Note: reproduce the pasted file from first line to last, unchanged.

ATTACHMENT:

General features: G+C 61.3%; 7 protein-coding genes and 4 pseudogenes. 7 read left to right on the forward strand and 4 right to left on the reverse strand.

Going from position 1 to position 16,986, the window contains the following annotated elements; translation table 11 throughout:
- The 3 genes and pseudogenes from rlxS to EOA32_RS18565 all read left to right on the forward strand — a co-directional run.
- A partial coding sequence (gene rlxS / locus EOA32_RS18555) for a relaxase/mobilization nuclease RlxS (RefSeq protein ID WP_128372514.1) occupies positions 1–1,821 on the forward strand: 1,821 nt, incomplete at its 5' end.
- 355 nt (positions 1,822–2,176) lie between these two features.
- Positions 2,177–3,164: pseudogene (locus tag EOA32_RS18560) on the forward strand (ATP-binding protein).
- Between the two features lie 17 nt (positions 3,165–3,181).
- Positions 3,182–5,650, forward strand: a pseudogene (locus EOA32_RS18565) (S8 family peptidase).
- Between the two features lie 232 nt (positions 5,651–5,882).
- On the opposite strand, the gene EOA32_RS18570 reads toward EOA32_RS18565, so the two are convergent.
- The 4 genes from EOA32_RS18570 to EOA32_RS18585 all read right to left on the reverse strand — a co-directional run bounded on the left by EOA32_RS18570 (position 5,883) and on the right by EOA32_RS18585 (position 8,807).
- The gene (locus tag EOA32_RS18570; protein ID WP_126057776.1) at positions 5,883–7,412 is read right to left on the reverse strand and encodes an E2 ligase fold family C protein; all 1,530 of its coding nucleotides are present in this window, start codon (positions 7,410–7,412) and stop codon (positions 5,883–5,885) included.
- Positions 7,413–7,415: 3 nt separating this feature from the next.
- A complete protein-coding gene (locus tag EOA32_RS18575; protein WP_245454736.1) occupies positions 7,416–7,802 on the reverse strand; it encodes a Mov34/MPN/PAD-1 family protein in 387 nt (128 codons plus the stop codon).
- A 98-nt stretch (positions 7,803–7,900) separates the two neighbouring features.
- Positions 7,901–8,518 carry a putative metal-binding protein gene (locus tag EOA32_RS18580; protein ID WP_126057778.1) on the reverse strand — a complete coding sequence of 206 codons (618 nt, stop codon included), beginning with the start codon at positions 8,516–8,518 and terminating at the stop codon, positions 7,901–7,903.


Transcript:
General features: G+C 61.3%; 7 protein-coding genes and 4 pseudogenes. 7 read left to right on the forward strand and 4 right to left on the reverse strand.

Going from position 1 to position 16,986, the window contains the following annotated elements; translation table 11 throughout:
- The 3 genes and pseudogenes from rlxS to EOA32_RS18565 all read left to right on the forward strand — a co-directional run.
- A partial coding sequence (gene rlxS / locus EOA32_RS18555) for a relaxase/mobilization nuclease RlxS (RefSeq protein ID WP_128372514.1) occupies positions 1–1,821 on the forward strand: 1,821 nt, incomplete at its 5' end.
- 355 nt (positions 1,822–2,176) lie between these two features.
- Positions 2,177–3,164: pseudogene (locus tag EOA32_RS18560) on the forward strand (ATP-binding protein).
- Between the two features lie 17 nt (positions 3,165–3,181).
- Positions 3,182–5,650, forward strand: a pseudogene (locus EOA32_RS18565) (S8 family peptidase).
- Between the two features lie 232 nt (positions 5,651–5,882).
- On the opposite strand, the gene EOA32_RS18570 reads toward EOA32_RS18565, so the two are convergent.
- The 4 genes from EOA32_RS18570 to EOA32_RS18585 all read right to left on the reverse strand — a co-directional run bounded on the left by EOA32_RS18570 (position 5,883) and on the right by EOA32_RS18585 (position 8,807).
- The gene (locus tag EOA32_RS18570; protein ID WP_126057776.1) at positions 5,883–7,412 is read right to left on the reverse strand and encodes an E2 ligase fold family C protein; all 1,530 of its coding nucleotides are present in this window, start codon (positions 7,410–7,412) and stop codon (positions 5,883–5,885) included.
- Positions 7,413–7,415: 3 nt separating this feature from the next.
- A complete protein-coding gene (locus tag EOA32_RS18575; protein WP_245454736.1) occupies positions 7,416–7,802 on the reverse strand; it encodes a Mov34/MPN/PAD-1 family protein in 387 nt (128 codons plus the stop codon).
- A 98-nt stretch (positions 7,803–7,900) separates the two neighbouring features.
- Positions 7,901–8,518 carry a putative metal-binding protein gene (locus tag EOA32_RS18580; protein ID WP_126057778.1) on the reverse strand — a complete coding sequence of 206 codons (618 nt, stop codon included), beginning with the start codon at positions 8,516–8,518 and terminating at the stop codon, positions 7,901–7,903.